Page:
Any Oregonian gardeners ?

Discussion in 'Gardening & Plant Propagation' started by Miz Mary, Dec 27, 2003.

  1. Miz Mary

    Miz Mary Well-Known Member Supporter

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    It's so hard to grow here ! ( zone 8) We barely get tomatoes in August!
    I am in N W Oregon where its rainy and wet ! I have tried a cold frame - still too cold. Raised beds- still too cold. Used plastic around PVC pipe - better, but not much warmer ! Any one have tips or tricks ?
     
  2. sbeerman

    sbeerman Well-Known Member

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    When do you start your transplants?
    sandie or.zone 8 ?
     

  3. Hank - Narita

    Hank - Narita Well-Known Member

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    We used to plant transplants in March when we lived in Crescent City area. It is good to grow cole crops in spring and then in the late summer try the tomatoes, strawberries, etc. We used to apply lots of gypsum and lime to our soil. Potatoes did well also but corn was out as was hot weather herbs. Our solution for gardening was to move to AZ
     
  4. Cara

    Cara Well-Known Member

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    Hank & Narita, when you say hot weather herbs, would you consider basil to be one of those? The last three years I've tried to grow it and it was pitiful!

    Miz Mary I am in Oregon....in fact we were in NW until about 3 months ago. I am such an amateur gardener, though, I have little to offer. I started toms early, but it was still at least July before we had any.
     
  5. Hank - Narita

    Hank - Narita Well-Known Member

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    We planted our basil and dill in July in AZ. The herbs seemed to do better with the warm nights. Maybe you could get the wall of water or other covering for the herbs to give them heat and protection from the elements.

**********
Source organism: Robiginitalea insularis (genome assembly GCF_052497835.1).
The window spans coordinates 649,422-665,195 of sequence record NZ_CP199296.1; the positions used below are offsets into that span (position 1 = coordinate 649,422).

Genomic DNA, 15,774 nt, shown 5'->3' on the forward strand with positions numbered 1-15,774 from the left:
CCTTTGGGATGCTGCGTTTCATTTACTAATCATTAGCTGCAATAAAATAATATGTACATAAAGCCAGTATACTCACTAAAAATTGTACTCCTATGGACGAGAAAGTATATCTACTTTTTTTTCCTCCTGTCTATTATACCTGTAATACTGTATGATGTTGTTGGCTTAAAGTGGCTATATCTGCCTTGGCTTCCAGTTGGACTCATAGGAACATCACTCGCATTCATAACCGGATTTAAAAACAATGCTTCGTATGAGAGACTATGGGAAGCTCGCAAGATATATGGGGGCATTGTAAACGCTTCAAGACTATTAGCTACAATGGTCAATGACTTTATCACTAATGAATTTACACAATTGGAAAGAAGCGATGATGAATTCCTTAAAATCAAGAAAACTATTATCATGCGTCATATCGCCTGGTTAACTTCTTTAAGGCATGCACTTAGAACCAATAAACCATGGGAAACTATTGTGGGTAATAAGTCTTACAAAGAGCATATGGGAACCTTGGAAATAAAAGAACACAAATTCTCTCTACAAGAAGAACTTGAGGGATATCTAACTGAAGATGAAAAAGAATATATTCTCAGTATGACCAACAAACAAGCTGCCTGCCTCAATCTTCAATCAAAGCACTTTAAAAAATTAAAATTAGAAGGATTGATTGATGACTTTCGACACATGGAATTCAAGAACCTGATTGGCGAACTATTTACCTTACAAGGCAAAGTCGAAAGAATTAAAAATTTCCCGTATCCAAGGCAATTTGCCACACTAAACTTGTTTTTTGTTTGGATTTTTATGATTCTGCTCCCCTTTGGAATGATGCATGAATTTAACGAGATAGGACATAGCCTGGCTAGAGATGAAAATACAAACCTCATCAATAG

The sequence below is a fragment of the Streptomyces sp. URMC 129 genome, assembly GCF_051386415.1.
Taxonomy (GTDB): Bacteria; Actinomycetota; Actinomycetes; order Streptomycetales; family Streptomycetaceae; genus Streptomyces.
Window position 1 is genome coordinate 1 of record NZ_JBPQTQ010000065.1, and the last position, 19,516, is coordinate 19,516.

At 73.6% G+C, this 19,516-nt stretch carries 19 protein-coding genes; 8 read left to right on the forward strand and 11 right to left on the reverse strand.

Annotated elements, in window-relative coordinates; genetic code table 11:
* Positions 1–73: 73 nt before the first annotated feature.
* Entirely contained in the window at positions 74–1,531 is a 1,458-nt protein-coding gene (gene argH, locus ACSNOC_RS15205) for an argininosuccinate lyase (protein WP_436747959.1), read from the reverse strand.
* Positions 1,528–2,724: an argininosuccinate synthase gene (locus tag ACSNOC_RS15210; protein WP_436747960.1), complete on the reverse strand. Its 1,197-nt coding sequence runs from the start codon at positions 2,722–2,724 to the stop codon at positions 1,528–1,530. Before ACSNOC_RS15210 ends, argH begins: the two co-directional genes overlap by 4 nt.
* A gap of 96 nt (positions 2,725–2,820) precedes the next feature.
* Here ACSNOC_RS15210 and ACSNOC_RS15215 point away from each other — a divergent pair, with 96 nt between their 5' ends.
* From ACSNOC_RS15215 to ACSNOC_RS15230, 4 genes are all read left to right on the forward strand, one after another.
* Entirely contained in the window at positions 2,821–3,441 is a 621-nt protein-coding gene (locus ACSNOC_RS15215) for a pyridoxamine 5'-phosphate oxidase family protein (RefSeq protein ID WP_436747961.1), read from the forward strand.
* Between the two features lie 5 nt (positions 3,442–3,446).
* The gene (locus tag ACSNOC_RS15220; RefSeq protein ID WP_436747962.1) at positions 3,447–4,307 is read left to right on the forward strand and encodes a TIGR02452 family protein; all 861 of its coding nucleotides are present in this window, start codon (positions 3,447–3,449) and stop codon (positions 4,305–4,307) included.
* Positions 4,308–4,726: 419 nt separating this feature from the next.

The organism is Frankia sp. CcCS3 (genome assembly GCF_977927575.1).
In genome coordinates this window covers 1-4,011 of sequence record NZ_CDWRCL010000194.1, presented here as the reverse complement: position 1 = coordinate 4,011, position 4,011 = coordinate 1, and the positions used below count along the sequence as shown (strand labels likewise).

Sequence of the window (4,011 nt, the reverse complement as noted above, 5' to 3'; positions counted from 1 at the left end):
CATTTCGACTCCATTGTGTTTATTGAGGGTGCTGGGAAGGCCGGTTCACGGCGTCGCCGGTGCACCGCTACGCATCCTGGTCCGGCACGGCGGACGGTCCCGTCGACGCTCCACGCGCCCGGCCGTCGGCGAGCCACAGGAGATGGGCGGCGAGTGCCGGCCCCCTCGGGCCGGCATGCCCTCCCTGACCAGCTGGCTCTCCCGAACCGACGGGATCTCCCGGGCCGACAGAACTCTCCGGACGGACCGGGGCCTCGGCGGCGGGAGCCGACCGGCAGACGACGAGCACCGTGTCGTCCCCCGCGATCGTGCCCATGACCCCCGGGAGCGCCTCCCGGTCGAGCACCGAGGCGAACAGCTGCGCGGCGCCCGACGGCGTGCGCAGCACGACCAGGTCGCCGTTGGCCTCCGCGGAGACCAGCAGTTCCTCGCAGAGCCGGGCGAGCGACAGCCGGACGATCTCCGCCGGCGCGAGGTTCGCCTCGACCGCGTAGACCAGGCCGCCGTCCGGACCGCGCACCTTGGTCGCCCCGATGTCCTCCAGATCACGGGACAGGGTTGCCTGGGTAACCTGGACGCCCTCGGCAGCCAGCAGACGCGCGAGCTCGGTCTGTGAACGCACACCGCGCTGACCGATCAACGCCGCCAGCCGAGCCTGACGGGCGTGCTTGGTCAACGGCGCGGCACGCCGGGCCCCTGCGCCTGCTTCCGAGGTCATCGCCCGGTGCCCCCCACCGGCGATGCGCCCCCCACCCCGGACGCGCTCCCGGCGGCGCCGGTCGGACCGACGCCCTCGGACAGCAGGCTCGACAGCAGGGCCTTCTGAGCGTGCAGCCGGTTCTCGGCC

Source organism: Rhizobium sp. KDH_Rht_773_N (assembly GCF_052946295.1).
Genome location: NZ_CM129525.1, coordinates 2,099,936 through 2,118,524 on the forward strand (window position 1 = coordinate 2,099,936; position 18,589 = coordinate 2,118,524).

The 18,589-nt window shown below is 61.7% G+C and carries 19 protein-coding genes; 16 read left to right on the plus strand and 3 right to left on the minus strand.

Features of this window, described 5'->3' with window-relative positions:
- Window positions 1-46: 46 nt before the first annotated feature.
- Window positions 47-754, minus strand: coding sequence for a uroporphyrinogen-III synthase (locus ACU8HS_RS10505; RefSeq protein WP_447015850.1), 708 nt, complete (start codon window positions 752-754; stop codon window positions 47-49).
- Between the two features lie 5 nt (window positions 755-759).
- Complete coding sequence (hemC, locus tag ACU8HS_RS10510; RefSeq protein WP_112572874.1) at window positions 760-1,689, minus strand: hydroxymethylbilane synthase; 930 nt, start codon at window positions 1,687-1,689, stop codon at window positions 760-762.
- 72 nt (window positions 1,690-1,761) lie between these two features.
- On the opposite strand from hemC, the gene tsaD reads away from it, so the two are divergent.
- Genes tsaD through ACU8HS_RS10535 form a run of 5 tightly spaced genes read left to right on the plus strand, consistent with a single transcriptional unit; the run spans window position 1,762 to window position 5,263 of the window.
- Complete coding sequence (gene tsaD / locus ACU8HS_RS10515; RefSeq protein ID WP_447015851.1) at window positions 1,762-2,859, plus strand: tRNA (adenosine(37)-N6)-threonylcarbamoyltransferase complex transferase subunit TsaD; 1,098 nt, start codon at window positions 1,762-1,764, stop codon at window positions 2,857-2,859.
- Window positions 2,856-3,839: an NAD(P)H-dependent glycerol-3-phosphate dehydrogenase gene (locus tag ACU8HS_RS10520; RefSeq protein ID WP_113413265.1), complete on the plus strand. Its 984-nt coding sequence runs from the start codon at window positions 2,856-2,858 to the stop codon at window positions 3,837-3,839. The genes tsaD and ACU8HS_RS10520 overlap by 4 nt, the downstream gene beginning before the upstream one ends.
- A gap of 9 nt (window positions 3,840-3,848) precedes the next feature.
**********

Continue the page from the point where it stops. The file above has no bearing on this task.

6. gardencatz

    gardencatz Member

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    I'm in zone 8 and to me, this is grower's paradise. The season may not be as long, but the weather is relatively mild (so much nicer for puttering around in) and the mix of sun and rain makes for strong, beautiful plants.

    I start the seeds that don't go directly into the ground indoors, about 2 months before the last frost date (April 3rd for this growing season, according to The Farmer's Almanac). About 2 weeks before I'm going to plant, I start bringing them out on my deck a little more each day to acclimate them. I don't have a green house (wish I did), but this method has worked for me for years.

    I grow annual herbs, and some of the less hardy ones (I still have parsley growing up a storm even after a couple of snows) & veggies, like tomatoes, that don't like to get their feet too wet, in raised beds with sandy, loamy soil. Everything else goes right into the ground. I also make my own compost tea and use it about once every couple of weeks...I use it on the whole plant (I spray it on with one of those portable sprayers) up until about 2 weeks before harvest, then I make sure to only pour it into the soil. The veggies seem to grow faster and I don't have problems with black spot on my roses anymore (the bain of NW gardeners <g>).

    You might try ordering from a NW seed source, like Territorial Seed. They test all their seeds in their own test gardens in the Pacific Northwest and are developed for our growing season/conditions.

    Hope this helps.
    CindieLynne
     
  7. Cara

    Cara Well-Known Member

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    CindieLynne, So you start them 2 months before last frost date then when do you set them out?

    Did you get the big storm? We are half way between Eugene and Roseburg, and we got a skiff then it melted....we were a little sad.
     
  8. gardencatz

    gardencatz Member

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    Wow, you must be REALLY close to me because we're halfway between Eugene and Roseburg, too (in Drain). We moved from the Beaverton area last May. Pass Creek surrounds our property and it's such a paradise! My husband works in Eugene and my son goes to UCC, so it seemed just about the right place.

    I start setting my plants out a week or two before I plant them. I planted them a little late last year because I knew we were moving...set all my little starts in the bottom of my husbands boat and towed them behind the truck from Beaverton to Drain<g>). Usually, they've got a couple of leaves on them and can take a bit of the weather when I set them outside. I only leave them out for an hour or two at first, unless it's unseasonably warm.

    I was sad to see the snow melt, too, but don't think we've seen the last of it. My son was in Beaverton visiting friends and they've got quite a bit of it up there. At least the hills are still covered.

    CindieLynne
     
  9. gardencatz

    gardencatz Member

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